Child Sexual Abuse
Child centred practice is a core principle that underpins the Community Services Care and Protection Practice Framework.
Child centred practice
The Institute of Child Protection Studies outlines four useful themes for defining child centred practice:
- recognising children’s development needs and critical time frames for intervention
- taking children’s needs into account in all interventions
- allowing children opportunity to participate in decisions that affect them
- promoting collaboration to strengthen children’s networks.
In cases of child sexual abuse, keeping these themes and children at the centre of the work is essential.
Adopt an ecological perspective
- Start with the child at the centre, consider who is around the child and in their immediate environment (parents, carers), expanding to their neighbourhood,(school, friends, other carers and supports) and the wider community.
- Who do children say they have a significant relationship with and how can these relationships help keep children safe?
Explore beliefs about child sexual abuse
- Remember children cannot stop their abuse. Children rely on adults to keep them safe. We need to explore the beliefs and attitudes of parents, children or significant adults and professionals about child sexual abuse and how these can inform prevention strategies.
- Children are the experts – they know the most about their abuse, the abuse behaviours, the abuse patterns and when and where they feel safe or are at risk.
- Get on the same level as children and try to understand their reality – think about what the world is like for this child.
- Try and understand the child’s experience as a whole, not just their experience of one event. What does a week, or month look like for this child?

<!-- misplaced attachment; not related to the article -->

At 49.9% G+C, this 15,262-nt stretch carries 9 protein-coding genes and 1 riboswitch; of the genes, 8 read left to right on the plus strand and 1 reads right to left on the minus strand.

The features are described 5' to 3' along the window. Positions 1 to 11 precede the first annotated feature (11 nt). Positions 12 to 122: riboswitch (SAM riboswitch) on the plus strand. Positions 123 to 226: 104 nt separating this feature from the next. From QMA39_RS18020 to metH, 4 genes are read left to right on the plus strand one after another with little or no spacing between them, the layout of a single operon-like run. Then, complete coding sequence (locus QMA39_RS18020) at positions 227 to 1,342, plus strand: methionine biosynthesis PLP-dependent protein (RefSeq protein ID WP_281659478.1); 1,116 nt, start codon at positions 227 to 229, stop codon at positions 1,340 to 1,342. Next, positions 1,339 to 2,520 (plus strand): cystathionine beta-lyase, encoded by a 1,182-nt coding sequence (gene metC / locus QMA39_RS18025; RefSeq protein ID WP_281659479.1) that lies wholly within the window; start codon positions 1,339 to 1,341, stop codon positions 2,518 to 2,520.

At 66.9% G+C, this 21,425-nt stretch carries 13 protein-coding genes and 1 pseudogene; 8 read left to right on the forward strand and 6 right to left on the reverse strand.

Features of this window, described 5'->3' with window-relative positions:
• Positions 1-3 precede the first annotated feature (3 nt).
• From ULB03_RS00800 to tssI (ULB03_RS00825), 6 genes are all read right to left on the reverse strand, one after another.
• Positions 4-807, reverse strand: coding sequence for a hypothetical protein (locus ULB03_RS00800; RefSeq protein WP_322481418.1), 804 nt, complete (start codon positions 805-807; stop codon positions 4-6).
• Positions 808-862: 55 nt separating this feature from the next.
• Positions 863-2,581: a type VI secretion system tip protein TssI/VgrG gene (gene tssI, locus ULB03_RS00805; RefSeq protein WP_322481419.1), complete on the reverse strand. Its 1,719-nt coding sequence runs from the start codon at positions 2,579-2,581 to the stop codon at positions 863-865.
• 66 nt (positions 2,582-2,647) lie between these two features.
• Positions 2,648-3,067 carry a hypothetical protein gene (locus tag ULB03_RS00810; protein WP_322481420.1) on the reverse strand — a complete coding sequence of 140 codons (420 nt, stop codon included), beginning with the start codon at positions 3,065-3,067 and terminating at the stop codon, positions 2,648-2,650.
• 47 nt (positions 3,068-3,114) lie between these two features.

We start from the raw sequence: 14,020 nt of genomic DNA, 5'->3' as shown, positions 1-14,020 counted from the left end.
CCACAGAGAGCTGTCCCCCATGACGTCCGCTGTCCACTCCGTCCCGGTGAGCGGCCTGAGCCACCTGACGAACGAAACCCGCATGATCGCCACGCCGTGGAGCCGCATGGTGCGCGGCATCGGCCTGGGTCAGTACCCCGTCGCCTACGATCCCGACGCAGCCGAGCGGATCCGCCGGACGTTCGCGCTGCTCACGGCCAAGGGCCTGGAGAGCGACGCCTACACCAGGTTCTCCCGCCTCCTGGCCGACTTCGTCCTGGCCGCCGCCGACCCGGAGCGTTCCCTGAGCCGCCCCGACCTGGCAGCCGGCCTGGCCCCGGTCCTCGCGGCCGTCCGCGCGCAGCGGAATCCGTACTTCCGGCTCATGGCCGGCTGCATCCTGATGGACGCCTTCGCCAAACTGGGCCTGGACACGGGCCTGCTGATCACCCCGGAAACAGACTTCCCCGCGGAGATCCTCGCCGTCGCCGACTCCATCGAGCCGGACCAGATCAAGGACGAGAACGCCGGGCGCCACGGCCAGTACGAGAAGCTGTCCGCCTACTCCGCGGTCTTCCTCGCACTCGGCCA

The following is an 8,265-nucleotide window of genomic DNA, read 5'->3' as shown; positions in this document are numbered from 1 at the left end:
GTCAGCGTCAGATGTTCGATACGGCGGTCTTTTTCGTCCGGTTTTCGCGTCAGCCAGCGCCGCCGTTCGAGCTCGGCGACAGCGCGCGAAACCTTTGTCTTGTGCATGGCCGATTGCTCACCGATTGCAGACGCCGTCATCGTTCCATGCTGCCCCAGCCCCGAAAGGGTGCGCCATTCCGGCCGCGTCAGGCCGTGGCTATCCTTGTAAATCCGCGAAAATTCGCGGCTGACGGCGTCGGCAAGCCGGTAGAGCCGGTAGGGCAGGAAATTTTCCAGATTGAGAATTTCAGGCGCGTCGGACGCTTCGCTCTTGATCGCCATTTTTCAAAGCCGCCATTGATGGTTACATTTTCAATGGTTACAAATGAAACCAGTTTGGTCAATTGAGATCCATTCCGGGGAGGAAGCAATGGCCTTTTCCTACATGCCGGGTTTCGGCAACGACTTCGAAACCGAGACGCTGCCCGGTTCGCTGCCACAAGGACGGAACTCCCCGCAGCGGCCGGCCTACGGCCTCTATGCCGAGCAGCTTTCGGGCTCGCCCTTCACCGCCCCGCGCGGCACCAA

- Enable children to have a presence –
- sit back, listen and be curious. Children are interesting little people who can tell or convey a lot of information.
- Don’t see conversations with children as one-offs. They may share little bits of information over time that, when strung together give you a more complete picture of what is happening in their lives. Be patient and have little conversations often.
Understand children’s experience of the perpetrator
- Engage in general conversation. Understand the child’s experience of the perpetrator – remember their experience of the perpetrator may not have always been bad.
- Ask children what type of things did s/he do with the family? What activities did s/he do especially with them? What did they like about him/her? What did they not like? When did they have
- good times with them? When were times not so good?
- Practice active listening: when a child talks lean in, nod, smile, show that you care about what they say and how they feel. Never assume you heard it correctly the first time.
Observe the unspoken
- Children have their own language including non-verbal cues. It is important to observe the unspoken and use this to inform your reasoning and assessment of what might be happening. Children may tell us much through play, dance, drawing or general discussion.
- Get to know the culture and language of the family. What do they do? What are their habits and routines? What do they talk about and to whom? How do they describe events and other people?
- Ask children questions about their routines such as: Who takes care of you when mum is at work? Who baths you? Who puts you to bed? Use this context knowledge in your discussions with children and adult family members.
Build a joint vision for the child
- Children’s safety should be the underpinning of inter-agency co- operation.
- Together with health, education, police and other services, confirm a joint vision to keep the child and other children in the house safe.
- Share risk across agencies; let the child’s safety guide your co-operation and interaction.
- Get to know different provider’s knowledge of and attitudes towards child sexual abuse. Build relationships with people whom you think have a good understanding of the dynamics of child sexual abuse.
Break down the child’s isolation
- Look for opportunities to break down the child’s isolation and connect them with others.
- Make contact with different agencies and get to know available supports for children that will help them contradict the idea that relationships are not safe.
- Where can they have a safe experience? What types of activities and groups may make them feel safe or validate their experience? What activities will make children visible and noticed in the community?
- Watch a video on keeping child focussed from the Research to Practice seminar.